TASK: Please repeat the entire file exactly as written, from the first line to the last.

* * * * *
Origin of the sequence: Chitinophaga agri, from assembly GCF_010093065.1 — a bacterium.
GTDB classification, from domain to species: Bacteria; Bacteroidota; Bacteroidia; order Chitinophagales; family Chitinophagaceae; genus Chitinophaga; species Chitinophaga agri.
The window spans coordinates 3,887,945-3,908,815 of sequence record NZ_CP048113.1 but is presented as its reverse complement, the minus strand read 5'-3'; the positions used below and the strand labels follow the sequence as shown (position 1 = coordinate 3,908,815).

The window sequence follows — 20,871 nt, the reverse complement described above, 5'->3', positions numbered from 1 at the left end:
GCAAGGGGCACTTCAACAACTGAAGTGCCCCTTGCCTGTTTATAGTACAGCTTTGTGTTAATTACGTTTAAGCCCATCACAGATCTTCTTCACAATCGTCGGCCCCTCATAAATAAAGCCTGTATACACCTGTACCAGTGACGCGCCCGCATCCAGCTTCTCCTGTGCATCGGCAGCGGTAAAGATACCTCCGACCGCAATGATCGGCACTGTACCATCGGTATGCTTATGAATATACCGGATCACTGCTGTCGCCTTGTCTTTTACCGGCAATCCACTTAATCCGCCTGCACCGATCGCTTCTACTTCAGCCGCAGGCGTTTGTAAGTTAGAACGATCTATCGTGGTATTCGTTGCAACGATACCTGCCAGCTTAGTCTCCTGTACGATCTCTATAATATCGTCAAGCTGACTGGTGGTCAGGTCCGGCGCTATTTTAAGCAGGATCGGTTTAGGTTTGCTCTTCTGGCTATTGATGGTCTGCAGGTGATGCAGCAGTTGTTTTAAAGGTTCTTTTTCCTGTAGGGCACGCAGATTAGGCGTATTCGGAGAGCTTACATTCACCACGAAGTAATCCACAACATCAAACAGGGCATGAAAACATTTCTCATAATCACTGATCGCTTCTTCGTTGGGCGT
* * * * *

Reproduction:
Origin of the sequence: Chitinophaga agri, from assembly GCF_010093065.1 — a bacterium.
GTDB classification, from domain to species: Bacteria; Bacteroidota; Bacteroidia; order Chitinophagales; family Chitinophagaceae; genus Chitinophaga; species Chitinophaga agri.
The window spans coordinates 3,887,945-3,908,815 of sequence record NZ_CP048113.1 but is presented as its reverse complement, the minus strand read 5'-3'; the positions used below and the strand labels follow the sequence as shown (position 1 = coordinate 3,908,815).

The window sequence follows — 20,871 nt, the reverse complement described above, 5'->3', positions numbered from 1 at the left end:
GCAAGGGGCACTTCAACAACTGAAGTGCCCCTTGCCTGTTTATAGTACAGCTTTGTGTTAATTACGTTTAAGCCCATCACAGATCTTCTTCACAATCGTCGGCCCCTCATAAATAAAGCCTGTATACACCTGTACCAGTGACGCGCCCGCATCCAGCTTCTCCTGTGCATCGGCAGCGGTAAAGATACCTCCGACCGCAATGATCGGCACTGTACCATCGGTATGCTTATGAATATACCGGATCACTGCTGTCGCCTTGTCTTTTACCGGCAATCCACTTAATCCGCCTGCACCGATCGCTTCTACTTCAGCCGCAGGCGTTTGTAAGTTAGAACGATCTATCGTGGTATTCGTTGCAACGATACCTGCCAGCTTAGTCTCCTGTACGATCTCTATAATATCGTCAAGCTGACTGGTGGTCAGGTCCGGCGCTATTTTAAGCAGGATCGGTTTAGGTTTGCTCTTCTGGCTATTGATGGTCTGCAGGTGATGCAGCAGTTGTTTTAAAGGTTCTTTTTCCTGTAGGGCACGCAGATTAGGCGTATTCGGAGAGCTTACATTCACCACGAAGTAATCCACAACATCAAACAGGGCATGAAAACATTTCTCATAATCACTGATCGCTTCTTCGTTGGGCGT